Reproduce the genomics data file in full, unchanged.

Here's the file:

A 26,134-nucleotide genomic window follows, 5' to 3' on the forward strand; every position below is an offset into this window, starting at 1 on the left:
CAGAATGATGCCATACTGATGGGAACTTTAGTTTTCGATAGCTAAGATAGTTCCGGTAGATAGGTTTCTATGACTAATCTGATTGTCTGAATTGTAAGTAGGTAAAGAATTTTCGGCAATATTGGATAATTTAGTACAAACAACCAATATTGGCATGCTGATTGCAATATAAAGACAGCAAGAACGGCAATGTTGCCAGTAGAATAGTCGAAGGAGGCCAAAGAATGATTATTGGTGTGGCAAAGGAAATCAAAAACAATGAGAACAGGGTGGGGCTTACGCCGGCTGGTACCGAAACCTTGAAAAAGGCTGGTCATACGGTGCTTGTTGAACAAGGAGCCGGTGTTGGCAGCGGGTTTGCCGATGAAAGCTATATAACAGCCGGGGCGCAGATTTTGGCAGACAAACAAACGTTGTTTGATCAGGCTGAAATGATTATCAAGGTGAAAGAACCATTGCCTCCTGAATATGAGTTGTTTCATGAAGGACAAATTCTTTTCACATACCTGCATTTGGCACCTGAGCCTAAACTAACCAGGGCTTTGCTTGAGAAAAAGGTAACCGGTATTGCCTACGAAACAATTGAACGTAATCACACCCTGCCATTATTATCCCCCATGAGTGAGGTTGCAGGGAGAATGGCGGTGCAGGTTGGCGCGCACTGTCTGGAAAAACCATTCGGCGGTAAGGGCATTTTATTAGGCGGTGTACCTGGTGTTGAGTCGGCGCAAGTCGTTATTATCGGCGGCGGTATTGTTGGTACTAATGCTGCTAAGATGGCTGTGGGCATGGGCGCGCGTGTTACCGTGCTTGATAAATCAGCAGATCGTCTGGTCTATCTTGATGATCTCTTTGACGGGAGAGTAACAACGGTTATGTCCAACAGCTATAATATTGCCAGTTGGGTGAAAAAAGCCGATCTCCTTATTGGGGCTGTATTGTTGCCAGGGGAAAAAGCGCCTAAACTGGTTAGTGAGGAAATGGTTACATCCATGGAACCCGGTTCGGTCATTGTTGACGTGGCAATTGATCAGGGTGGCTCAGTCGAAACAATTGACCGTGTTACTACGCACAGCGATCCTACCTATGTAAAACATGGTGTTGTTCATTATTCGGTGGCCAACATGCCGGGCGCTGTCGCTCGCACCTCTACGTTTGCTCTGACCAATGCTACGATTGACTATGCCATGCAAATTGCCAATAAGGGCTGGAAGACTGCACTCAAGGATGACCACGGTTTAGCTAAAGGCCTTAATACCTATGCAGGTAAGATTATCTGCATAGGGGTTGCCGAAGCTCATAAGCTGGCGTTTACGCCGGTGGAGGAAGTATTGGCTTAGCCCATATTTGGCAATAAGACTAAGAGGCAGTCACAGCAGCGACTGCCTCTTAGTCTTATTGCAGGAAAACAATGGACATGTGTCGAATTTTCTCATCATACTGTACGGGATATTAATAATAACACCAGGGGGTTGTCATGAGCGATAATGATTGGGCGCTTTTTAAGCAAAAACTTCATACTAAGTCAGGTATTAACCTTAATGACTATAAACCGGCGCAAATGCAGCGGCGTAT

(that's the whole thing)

A 26,134-nucleotide genomic window follows, 5' to 3' on the forward strand; every position below is an offset into this window, starting at 1 on the left:
CAGAATGATGCCATACTGATGGGAACTTTAGTTTTCGATAGCTAAGATAGTTCCGGTAGATAGGTTTCTATGACTAATCTGATTGTCTGAATTGTAAGTAGGTAAAGAATTTTCGGCAATATTGGATAATTTAGTACAAACAACCAATATTGGCATGCTGATTGCAATATAAAGACAGCAAGAACGGCAATGTTGCCAGTAGAATAGTCGAAGGAGGCCAAAGAATGATTATTGGTGTGGCAAAGGAAATCAAAAACAATGAGAACAGGGTGGGGCTTACGCCGGCTGGTACCGAAACCTTGAAAAAGGCTGGTCATACGGTGCTTGTTGAACAAGGAGCCGGTGTTGGCAGCGGGTTTGCCGATGAAAGCTATATAACAGCCGGGGCGCAGATTTTGGCAGACAAACAAACGTTGTTTGATCAGGCTGAAATGATTATCAAGGTGAAAGAACCATTGCCTCCTGAATATGAGTTGTTTCATGAAGGACAAATTCTTTTCACATACCTGCATTTGGCACCTGAGCCTAAACTAACCAGGGCTTTGCTTGAGAAAAAGGTAACCGGTATTGCCTACGAAACAATTGAACGTAATCACACCCTGCCATTATTATCCCCCATGAGTGAGGTTGCAGGGAGAATGGCGGTGCAGGTTGGCGCGCACTGTCTGGAAAAACCATTCGGCGGTAAGGGCATTTTATTAGGCGGTGTACCTGGTGTTGAGTCGGCGCAAGTCGTTATTATCGGCGGCGGTATTGTTGGTACTAATGCTGCTAAGATGGCTGTGGGCATGGGCGCGCGTGTTACCGTGCTTGATAAATCAGCAGATCGTCTGGTCTATCTTGATGATCTCTTTGACGGGAGAGTAACAACGGTTATGTCCAACAGCTATAATATTGCCAGTTGGGTGAAAAAAGCCGATCTCCTTATTGGGGCTGTATTGTTGCCAGGGGAAAAAGCGCCTAAACTGGTTAGTGAGGAAATGGTTACATCCATGGAACCCGGTTCGGTCATTGTTGACGTGGCAATTGATCAGGGTGGCTCAGTCGAAACAATTGACCGTGTTACTACGCACAGCGATCCTACCTATGTAAAACATGGTGTTGTTCATTATTCGGTGGCCAACATGCCGGGCGCTGTCGCTCGCACCTCTACGTTTGCTCTGACCAATGCTACGATTGACTATGCCATGCAAATTGCCAATAAGGGCTGGAAGACTGCACTCAAGGATGACCACGGTTTAGCTAAAGGCCTTAATACCTATGCAGGTAAGATTATCTGCATAGGGGTTGCCGAAGCTCATAAGCTGGCGTTTACGCCGGTGGAGGAAGTATTGGCTTAGCCCATATTTGGCAATAAGACTAAGAGGCAGTCACAGCAGCGACTGCCTCTTAGTCTTATTGCAGGAAAACAATGGACATGTGTCGAATTTTCTCATCATACTGTACGGGATATTAATAATAACACCAGGGGGTTGTCATGAGCGATAATGATTGGGCGCTTTTTAAGCAAAAACTTCATACTAAGTCAGGTATTAACCTTAATGACTATAAACCGGCGCAAATGCAGCGGCGTAT